The Q7 was the pinnacle of luxury within Audi’s SUV family, until the Q8 was launched a couple of years ago and made the Q7 look dated. But the new Q7 is now being launched (Audi India will soon announce its price), and we get to drive it in and around Delhi.
What is the Q7?
It’s an almost full-size premium SUV, and competes with Mercedes-Benz GLE (Rs 79.9 lakh onwards), Volvo XC90 (Rs 90 lakh) and BMW X5 (Rs 77.9 lakh), among other SUVs.
How different is it as compared to the previous Q7?
A major difference is that there is no diesel engine, only petrol (2,995cc, 340bhp, 500Nm).
Design and functional changes include (1) Matrix LED headlights with dynamic turn signals, (2) sensor-controlled luggage compartment operation, (3) Park Assist Plus with 360-degree surround camera, (4) adaptive windscreen wipers with integrated wash nozzles, (5) MMI Navigation plus with MMI touch response, (6) Audi virtual cockpit, (7) Bang & Olufsen sound system with 3D sound, (8) air ioniser and aromatisation, and (9) lane departure warning with steering assist.
Essentially, it doesn’t look vastly different from the previous Q7.
How is the cabin?
It doesn’t have the luxury of the levels seen in the X5 or the craftsmanship seen in the XC90, but in this segment the Q7 is possibly the most spacious SUV—and space can be ultimate luxury. But spacious is a bus as well; where the Q7 stands out is functionality meets refinement meets comfort.
It gets all of Audi’s new-age cabin features (including MMI Navigation plus and Audi virtual cockpit), the sound system is exceptionally good, the cabin is very quiet and is minimalist—there are few buttons because most features can be accessed using voice or touch.
How does it drive?
The Q7 is big and bulky but superfast. It can accelerate from 0-100 km/h in just 5.9 seconds and has a claimed top speed of 250 km/h. It has a petrol engine, but acceleration through the gears (like from 40-100 km/h) is as good as a torquey diesel. The steering wheel and most controls are driver-oriented, and the seating position is high (offering an expansive view of the surroundings). But because it is a tall vehicle, there is noticeable bodyroll when taking sharp turns. Audi India hasn’t yet shared its fuel efficiency figures, but it should be in the range of 14-15 km/litre (considering that the smaller Q5 has the ARAI-certified fuel efficiency of 17.01 km/litre).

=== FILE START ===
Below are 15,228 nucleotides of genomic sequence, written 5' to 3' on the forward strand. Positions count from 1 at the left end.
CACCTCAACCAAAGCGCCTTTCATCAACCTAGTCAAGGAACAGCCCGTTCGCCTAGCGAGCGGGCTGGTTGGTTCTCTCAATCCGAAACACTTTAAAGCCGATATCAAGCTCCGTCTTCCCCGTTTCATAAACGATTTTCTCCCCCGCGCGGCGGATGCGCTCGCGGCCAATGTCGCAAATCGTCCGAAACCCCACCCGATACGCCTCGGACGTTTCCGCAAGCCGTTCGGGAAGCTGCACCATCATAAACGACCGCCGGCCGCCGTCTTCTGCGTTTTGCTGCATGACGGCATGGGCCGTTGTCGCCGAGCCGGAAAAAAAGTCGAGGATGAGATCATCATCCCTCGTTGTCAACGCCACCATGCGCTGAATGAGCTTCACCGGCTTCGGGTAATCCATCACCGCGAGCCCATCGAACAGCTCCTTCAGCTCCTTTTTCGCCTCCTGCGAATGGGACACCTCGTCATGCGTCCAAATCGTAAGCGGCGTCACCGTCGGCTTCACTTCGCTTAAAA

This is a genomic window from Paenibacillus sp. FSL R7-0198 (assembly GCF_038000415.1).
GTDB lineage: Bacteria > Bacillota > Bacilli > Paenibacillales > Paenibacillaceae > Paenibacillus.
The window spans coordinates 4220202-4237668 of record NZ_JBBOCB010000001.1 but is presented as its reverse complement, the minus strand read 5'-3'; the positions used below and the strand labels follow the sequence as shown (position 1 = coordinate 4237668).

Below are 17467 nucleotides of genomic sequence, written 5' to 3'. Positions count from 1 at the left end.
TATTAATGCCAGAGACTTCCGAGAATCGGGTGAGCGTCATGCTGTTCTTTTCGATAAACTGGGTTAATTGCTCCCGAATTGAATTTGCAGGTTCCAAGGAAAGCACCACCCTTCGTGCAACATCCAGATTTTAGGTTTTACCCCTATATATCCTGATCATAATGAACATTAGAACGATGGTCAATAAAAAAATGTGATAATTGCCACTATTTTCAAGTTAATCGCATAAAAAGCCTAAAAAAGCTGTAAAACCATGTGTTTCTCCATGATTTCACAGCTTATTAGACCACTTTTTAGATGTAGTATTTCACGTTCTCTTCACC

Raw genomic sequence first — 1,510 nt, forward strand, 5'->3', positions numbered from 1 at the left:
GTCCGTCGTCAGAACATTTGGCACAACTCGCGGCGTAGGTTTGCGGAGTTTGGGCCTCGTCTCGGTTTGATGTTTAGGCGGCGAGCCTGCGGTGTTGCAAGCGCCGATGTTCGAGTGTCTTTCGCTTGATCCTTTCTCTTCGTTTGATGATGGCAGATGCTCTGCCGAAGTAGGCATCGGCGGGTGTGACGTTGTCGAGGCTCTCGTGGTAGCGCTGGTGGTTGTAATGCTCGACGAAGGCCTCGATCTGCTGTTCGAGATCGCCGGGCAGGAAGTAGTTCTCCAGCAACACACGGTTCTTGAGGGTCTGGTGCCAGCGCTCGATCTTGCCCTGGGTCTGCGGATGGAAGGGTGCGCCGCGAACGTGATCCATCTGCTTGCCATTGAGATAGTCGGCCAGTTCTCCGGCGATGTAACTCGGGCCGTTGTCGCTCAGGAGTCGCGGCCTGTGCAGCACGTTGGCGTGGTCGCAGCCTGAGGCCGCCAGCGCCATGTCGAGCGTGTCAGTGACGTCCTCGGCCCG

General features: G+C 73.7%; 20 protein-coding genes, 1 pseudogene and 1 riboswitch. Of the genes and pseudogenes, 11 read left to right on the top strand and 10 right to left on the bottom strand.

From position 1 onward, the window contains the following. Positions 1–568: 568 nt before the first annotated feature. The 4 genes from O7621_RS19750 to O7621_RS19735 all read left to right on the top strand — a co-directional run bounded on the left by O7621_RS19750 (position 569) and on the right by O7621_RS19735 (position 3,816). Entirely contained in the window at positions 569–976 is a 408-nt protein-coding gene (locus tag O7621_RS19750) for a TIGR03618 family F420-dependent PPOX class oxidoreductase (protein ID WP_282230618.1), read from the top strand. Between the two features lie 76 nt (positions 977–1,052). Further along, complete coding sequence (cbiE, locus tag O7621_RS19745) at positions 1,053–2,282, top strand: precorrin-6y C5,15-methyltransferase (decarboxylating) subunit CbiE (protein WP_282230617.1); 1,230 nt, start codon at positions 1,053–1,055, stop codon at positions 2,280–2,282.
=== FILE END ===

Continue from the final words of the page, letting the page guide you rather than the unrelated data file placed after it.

Seats, like in most German cars, are very firm and one can be comfortable even during day-long drives.
Is it better than rivals?
If priced starting Rs 75-odd lakh, the new Q7 can be great value. What you get is massive cabin space (even the third row has good legroom and headroom), rear-seat comfort, good ride quality, and the proven quattro all-wheel drive capability. But the new Q7 doesn’t really feel truly new—the facelift doesn’t fully lift the face. The Q7, at the same time, is possibly one of the strongest brand names in its segment, and has that that decades-old Audi ‘feel’ to it—quattro at its finest, engineering at its finest. It’s an SUV you can drive from Delhi to Mumbai, and even do the return journey, without getting tired. And yes, quattro ensures you can take it off the road as well.